Halsall Racing has today announced that the team will be withdrawing from the MCE British Superbike Championship for the 2017 season.
The Bolton-based squad had been Suzuki’s official BSB effort until Halsall pulled the plug on the project at the end of their initial two-year agreement citing high costs and a lack of certainty regarding when Suzuki’s new GSX-R1000 would be available for the team.
While this call was made back at Donington, Halsall had planned to remain racing in 2017 and entered negotiations with 2015 British Superbike Champion Josh Brookes about joining the team to race a Yamaha YZF-R1 alongside the squad’s 2016 rider Tommy Bridewell.
However, MCN understands early talks with Yamaha UK broke down leaving Halsall to consider his future in the British series.
“I am very proud of our success and the journey that the Halsall Racing Team has made following our inception into the British paddock back in 2012,” read a statement released by the team. “We have progressed to become one of the leading operators in the domestic Series and for that reason, I must thank everyone involved including our loyal supporters that have followed us throughout this incredible journey.
“There is not an endless supply of funds and the costs associated with operating a leading factory team in the British Superbike series can be exorbitant. Whilst it is possible to continue next year, there comes a point when you must consider all the options and evaluate whether there is any return on your investment or if the financial continuation remains viable. That was fundamentally one of the primary reasons behind my recent departure from Suzuki. The high costs associated with Suzuki’s involvement simply did not equate to factory support in my opinion. Teams need assistance if they are to go racing, whether that is from the manufacturer or the Series promoter. It certainly cannot be achieved in isolation or on the reliance of one individual.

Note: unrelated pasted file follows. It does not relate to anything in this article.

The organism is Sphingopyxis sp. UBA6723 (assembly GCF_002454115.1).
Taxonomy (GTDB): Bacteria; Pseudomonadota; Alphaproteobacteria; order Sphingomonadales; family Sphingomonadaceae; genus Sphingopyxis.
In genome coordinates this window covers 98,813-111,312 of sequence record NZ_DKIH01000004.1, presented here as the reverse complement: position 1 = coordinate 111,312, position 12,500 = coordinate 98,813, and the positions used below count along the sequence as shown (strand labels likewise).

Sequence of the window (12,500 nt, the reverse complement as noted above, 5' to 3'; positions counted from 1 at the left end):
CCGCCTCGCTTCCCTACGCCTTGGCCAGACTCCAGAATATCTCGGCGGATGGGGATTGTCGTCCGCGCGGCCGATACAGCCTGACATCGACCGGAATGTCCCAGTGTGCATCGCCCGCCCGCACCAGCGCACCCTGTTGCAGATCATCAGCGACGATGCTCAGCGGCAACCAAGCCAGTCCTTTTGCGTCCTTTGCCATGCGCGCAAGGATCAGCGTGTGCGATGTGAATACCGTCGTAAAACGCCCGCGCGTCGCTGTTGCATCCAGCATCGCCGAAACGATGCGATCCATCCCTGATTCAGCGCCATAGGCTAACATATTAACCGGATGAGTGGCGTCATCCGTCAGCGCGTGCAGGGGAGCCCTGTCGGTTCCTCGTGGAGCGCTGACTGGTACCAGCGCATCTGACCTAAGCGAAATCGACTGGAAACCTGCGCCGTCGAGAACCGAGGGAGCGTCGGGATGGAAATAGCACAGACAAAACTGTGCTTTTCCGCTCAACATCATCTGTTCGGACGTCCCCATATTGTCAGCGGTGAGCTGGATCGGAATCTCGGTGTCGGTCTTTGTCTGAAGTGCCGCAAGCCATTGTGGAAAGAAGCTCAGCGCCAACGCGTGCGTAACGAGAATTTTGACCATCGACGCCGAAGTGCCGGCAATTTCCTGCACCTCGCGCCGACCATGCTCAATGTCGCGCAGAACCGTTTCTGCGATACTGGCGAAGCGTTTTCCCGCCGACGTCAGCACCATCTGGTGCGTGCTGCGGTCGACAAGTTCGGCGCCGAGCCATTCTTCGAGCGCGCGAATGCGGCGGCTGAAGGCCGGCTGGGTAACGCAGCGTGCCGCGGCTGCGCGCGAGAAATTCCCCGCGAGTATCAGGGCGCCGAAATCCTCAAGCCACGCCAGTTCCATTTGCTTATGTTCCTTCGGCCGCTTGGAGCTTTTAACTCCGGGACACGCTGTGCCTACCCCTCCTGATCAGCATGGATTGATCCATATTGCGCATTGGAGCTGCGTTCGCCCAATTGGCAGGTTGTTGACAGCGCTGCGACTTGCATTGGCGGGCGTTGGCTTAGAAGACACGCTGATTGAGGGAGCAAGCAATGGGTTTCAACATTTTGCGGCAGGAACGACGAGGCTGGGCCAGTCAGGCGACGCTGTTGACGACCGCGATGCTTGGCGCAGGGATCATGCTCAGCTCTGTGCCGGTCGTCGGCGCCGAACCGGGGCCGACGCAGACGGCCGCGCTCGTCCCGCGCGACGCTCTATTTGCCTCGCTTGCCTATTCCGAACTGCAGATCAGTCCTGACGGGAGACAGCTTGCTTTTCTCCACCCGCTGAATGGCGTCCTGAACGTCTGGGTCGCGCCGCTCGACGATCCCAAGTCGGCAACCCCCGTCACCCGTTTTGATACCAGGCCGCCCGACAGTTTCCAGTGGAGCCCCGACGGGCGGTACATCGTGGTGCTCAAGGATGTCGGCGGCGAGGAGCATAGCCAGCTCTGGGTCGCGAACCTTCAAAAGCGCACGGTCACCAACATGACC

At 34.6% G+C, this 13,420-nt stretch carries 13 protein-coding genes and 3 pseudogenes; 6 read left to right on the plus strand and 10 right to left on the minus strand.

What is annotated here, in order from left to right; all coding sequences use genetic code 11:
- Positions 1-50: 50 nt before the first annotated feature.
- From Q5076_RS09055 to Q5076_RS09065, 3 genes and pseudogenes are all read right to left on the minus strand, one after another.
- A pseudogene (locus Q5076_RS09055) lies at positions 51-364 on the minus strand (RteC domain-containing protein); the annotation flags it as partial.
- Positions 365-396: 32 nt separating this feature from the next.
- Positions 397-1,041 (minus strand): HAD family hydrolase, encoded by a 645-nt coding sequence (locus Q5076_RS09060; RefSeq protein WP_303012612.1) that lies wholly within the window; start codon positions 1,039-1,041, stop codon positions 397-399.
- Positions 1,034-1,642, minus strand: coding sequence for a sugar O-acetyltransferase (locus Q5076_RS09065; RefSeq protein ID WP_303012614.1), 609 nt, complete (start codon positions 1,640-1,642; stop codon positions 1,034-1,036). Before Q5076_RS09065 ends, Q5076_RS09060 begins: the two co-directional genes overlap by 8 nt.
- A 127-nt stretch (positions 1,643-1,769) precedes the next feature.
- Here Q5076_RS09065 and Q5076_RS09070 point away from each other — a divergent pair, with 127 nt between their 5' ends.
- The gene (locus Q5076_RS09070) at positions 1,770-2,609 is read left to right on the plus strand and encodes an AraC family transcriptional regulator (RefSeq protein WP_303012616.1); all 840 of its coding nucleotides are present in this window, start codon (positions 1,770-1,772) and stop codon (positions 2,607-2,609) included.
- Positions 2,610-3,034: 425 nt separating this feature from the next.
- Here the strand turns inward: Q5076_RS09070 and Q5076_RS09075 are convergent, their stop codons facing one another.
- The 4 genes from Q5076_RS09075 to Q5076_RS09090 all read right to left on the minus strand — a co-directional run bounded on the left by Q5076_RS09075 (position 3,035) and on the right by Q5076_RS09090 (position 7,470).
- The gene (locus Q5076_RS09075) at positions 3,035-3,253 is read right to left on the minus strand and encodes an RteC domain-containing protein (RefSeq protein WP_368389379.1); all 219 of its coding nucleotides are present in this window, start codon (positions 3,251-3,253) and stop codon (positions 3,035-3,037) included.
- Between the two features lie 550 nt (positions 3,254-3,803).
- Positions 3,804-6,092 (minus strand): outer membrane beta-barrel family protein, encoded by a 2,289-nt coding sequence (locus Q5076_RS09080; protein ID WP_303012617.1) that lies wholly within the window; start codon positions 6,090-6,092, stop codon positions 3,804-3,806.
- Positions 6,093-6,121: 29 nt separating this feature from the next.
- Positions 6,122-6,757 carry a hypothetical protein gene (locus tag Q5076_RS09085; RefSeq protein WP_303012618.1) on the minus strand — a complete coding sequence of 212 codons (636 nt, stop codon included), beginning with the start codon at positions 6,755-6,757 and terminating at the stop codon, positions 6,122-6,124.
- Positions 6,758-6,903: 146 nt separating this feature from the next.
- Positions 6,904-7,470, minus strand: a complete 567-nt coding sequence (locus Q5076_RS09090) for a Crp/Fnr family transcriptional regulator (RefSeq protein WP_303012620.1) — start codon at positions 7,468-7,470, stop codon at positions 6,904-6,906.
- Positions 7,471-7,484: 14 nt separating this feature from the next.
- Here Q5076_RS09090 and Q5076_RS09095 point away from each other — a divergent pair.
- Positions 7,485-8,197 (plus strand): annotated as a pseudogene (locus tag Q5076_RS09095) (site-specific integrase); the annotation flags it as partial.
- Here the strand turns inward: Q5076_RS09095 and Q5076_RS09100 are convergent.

“My hope was that a solution could be found with another manufacturer following our recent announcement to move away from Suzuki. But despite our best efforts to deliver what I considered to be the ‘most compelling package’ for the series in 2017, that also included an involvement in the roads, there was simply no appetite from the parties involved or the series operator despite my best efforts. The outcome was extremely disappointing to say the least despite myself and the team being extremely open to a variety of options.”
However, Halsall insists the withdrawal from BSB is not the end of the team. It is thought he has been looking at potentially moving on to the road racing scene but these plans are far from certain.
“This will certainly not be the end of the campaign for Halsall Racing. We are currently exploring a variety of options that will allow us to bring our vast experience and professionalism to motorcycle racing in some capacity. Where that will take us next, only time will tell, but I can categorically state that there will be a future return to racing and those plans will become much clearer over the coming weeks.”
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